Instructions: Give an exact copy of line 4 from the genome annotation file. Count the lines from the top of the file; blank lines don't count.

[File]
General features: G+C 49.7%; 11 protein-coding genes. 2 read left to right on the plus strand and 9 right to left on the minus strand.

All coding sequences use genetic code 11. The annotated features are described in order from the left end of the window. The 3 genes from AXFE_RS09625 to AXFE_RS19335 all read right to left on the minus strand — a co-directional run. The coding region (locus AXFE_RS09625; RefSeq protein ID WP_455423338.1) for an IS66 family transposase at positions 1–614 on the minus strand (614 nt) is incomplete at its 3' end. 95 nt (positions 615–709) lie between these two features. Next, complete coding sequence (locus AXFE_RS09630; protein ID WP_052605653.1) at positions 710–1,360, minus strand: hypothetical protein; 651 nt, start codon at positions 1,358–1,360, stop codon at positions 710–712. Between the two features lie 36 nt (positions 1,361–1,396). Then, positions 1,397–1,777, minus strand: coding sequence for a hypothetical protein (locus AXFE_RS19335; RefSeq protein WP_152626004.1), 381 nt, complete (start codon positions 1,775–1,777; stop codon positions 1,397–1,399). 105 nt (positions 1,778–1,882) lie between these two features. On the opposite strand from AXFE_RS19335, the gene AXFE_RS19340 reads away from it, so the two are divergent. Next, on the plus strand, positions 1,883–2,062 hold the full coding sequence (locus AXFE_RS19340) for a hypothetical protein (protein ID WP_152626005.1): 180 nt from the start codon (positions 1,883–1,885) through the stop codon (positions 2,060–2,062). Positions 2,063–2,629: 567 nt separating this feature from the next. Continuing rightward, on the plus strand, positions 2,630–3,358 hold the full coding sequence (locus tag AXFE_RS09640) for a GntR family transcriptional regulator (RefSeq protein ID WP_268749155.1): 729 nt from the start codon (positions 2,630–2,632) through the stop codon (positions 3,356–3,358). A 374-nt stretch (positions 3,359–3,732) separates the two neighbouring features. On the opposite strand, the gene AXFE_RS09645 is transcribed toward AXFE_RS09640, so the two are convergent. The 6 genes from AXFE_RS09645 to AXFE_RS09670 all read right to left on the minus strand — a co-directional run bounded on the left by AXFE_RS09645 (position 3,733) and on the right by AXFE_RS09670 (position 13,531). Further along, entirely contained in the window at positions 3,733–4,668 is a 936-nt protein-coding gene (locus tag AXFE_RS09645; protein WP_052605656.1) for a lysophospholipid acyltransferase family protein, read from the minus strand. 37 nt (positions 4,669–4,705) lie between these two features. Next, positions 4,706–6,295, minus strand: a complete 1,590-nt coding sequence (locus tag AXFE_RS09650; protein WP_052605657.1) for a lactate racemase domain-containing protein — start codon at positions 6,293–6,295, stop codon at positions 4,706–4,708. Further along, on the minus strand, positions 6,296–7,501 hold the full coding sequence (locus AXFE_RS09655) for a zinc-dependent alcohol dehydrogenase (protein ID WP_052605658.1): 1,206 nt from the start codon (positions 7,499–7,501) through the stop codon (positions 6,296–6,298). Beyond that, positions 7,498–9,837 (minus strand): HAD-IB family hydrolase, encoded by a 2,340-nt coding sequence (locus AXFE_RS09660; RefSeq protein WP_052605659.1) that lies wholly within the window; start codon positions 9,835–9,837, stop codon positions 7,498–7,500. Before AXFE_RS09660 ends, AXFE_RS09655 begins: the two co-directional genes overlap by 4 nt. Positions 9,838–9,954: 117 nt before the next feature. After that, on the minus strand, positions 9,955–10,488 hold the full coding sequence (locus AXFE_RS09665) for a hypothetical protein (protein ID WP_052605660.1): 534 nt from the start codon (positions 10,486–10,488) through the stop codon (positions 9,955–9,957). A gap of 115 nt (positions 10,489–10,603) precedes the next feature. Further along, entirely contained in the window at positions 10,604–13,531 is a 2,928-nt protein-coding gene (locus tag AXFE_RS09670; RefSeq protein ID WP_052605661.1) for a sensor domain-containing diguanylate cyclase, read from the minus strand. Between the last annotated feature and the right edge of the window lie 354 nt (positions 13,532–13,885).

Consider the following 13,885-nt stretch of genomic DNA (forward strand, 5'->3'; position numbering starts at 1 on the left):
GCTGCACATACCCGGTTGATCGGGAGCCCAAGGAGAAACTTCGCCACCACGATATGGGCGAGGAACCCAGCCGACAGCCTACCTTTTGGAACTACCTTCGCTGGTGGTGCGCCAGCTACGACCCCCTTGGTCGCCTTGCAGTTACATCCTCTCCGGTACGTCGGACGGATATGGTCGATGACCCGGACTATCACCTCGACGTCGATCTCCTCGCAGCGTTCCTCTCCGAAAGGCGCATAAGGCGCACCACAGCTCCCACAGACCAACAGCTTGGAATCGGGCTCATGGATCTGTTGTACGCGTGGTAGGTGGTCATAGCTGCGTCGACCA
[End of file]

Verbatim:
GCTGCACATACCCGGTTGATCGGGAGCCCAAGGAGAAACTTCGCCACCACGATATGGGCGAGGAACCCAGCCGACAGCCTACCTTTTGGAACTACCTTCGCTGGTGGTGCGCCAGCTACGACCCCCTTGGTCGCCTTGCAGTTACATCCTCTCCGGTACGTCGGACGGATATGGTCGATGACCCGGACTATCACCTCGACGTCGATCTCCTCGCAGCGTTCCTCTCCGAAAGGCGCATAAGGCGCACCACAGCTCCCACAGACCAACAGCTTGGAATCGGGCTCATGGATCTGTTGTACGCGTGGTAGGTGGTCATAGCTGCGTCGACCA